In October 2016, the Khurdopin Glacier in Pakistan began a rapid surge after 20 years of little movement. By March, 2017, a large lake had formed in the Shimshal River, where the glacier had formed a dam. Fortunately, the river carved an outlet through the glacier before the lake could empty catastrophically. In this pair of ASTER images, acquired August 20, 2015 and May 21, 2017, the advance of the Khurdopin Glacier (dark gray and white "river" in lower right quarter of image) is obvious by comparing the before and after images. The images cover an area of 25 by 27.8 km, and are located at 36.3 degrees north, 75.5 degrees east.
With its 14 spectral bands from the visible to the thermal infrared wavelength region and its high spatial resolution of 15 to 90 meters (about 50 to 300 feet), ASTER images Earth to map and monitor the changing surface of our planet. ASTER is one of five Earth-observing instruments launched Dec. 18, 1999, on Terra. The instrument was built by Japan's Ministry of Economy, Trade and Industry. A joint U.S./Japan science team is responsible for validation and calibration of the instrument and data products.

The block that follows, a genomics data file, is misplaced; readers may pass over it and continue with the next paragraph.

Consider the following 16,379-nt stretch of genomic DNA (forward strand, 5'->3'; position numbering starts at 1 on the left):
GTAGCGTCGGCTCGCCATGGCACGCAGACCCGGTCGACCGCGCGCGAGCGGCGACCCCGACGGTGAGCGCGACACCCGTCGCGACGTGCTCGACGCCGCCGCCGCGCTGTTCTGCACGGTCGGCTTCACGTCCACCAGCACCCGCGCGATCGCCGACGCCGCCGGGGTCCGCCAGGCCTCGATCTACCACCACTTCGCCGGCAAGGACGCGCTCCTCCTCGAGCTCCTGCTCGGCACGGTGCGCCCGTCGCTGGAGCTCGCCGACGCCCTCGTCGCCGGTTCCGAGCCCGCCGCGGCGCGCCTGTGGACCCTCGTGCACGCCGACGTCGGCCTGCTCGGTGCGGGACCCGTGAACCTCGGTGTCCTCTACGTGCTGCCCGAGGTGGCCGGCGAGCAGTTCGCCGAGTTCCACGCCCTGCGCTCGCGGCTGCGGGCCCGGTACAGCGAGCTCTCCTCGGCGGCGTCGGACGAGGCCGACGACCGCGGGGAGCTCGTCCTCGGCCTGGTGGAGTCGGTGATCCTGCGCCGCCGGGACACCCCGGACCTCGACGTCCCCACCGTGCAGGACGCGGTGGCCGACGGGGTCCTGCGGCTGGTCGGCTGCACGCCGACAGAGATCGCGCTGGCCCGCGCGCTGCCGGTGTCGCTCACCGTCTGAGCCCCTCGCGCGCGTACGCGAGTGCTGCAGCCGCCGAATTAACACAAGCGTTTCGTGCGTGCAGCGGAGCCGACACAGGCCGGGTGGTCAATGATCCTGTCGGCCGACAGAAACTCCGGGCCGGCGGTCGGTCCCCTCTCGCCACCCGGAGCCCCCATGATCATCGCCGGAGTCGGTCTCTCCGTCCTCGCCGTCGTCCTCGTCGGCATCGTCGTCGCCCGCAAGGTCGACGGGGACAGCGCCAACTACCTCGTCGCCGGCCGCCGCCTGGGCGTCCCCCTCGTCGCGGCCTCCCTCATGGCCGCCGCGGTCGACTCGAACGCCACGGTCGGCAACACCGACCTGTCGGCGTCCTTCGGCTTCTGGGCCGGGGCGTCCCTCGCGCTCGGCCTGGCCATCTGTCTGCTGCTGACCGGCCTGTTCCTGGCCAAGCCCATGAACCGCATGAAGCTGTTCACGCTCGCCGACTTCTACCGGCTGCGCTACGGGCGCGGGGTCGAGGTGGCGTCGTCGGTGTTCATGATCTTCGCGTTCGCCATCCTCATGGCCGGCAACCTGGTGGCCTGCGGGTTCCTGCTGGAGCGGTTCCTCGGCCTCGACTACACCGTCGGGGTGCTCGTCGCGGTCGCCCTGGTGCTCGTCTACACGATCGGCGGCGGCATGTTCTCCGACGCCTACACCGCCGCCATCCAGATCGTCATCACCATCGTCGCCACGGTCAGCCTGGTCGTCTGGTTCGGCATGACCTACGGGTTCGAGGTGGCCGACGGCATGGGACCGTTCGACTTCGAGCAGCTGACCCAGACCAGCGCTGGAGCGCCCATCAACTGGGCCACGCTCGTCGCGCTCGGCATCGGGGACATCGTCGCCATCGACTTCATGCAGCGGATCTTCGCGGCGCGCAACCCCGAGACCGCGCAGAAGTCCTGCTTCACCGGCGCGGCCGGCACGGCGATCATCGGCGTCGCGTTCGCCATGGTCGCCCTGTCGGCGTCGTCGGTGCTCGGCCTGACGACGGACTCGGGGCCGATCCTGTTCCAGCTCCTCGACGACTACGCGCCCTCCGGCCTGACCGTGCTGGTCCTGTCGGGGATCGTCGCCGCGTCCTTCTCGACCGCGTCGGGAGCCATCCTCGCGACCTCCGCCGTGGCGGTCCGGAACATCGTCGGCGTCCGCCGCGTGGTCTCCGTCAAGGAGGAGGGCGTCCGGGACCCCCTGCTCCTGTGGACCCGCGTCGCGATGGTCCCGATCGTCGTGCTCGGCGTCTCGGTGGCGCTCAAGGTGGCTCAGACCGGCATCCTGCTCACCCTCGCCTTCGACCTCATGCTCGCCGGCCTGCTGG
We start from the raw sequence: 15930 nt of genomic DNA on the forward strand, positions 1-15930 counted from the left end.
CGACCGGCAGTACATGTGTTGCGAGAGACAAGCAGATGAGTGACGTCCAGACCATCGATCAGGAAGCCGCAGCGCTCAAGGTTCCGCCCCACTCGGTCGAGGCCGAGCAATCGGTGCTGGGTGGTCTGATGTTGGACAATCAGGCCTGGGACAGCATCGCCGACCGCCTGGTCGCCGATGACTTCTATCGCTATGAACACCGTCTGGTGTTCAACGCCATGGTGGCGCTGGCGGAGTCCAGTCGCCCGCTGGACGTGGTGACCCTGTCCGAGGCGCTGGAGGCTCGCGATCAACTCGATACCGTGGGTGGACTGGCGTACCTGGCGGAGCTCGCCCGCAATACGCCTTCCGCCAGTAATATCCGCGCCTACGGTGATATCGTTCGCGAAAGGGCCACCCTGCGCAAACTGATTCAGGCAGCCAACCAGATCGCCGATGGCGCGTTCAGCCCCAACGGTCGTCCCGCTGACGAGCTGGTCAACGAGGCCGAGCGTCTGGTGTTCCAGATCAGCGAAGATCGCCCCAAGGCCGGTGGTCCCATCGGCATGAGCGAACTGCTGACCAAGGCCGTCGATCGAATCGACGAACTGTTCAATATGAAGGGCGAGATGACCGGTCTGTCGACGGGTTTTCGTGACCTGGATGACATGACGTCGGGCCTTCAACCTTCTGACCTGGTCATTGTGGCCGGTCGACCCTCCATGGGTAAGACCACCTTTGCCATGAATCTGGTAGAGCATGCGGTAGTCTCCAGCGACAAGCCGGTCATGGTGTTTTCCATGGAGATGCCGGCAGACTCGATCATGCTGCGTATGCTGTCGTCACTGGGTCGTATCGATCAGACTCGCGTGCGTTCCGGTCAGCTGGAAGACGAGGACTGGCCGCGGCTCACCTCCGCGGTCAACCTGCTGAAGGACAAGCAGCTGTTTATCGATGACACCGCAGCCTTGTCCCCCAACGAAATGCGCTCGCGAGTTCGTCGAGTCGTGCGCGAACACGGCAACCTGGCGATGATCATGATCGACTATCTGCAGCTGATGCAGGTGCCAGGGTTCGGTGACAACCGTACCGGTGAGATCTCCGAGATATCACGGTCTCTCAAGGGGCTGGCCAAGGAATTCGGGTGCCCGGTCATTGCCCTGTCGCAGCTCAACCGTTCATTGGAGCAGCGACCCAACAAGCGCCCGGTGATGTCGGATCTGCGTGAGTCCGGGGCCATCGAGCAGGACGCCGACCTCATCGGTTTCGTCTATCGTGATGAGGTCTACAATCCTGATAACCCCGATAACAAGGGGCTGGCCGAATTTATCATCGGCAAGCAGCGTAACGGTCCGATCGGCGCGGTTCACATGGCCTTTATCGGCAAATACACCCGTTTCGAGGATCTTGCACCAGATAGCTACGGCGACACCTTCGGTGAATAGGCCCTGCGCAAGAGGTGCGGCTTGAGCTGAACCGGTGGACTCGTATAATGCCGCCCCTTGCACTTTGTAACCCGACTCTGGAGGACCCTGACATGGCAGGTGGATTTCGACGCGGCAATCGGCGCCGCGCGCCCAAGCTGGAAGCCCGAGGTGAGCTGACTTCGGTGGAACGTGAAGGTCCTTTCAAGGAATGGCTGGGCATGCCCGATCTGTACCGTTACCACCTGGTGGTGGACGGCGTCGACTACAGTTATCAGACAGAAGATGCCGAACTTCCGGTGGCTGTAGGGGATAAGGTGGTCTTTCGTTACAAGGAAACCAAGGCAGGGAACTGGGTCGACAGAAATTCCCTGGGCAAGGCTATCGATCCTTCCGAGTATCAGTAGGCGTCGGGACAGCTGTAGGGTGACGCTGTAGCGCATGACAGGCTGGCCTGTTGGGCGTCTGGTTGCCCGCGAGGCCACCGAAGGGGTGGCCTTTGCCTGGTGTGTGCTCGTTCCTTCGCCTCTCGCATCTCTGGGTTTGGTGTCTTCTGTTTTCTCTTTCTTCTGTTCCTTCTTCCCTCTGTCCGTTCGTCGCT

The broad spectral coverage and high spectral resolution of ASTER provides scientists in numerous disciplines with critical information for surface mapping and monitoring of dynamic conditions and temporal change. Example applications are: monitoring glacial advances and retreats; monitoring potentially active volcanoes; identifying crop stress; determining cloud morphology and physical properties; wetlands evaluation; thermal pollution monitoring; coral reef degradation; surface temperature mapping of soils and geology; and measuring surface heat balance.
The U.S. science team is located at NASA's Jet Propulsion Laboratory, Pasadena, Calif. The Terra mission is part of NASA's Science Mission Directorate, Washington, D.C.
More information about ASTER is available at http://asterweb.jpl.nasa.gov/.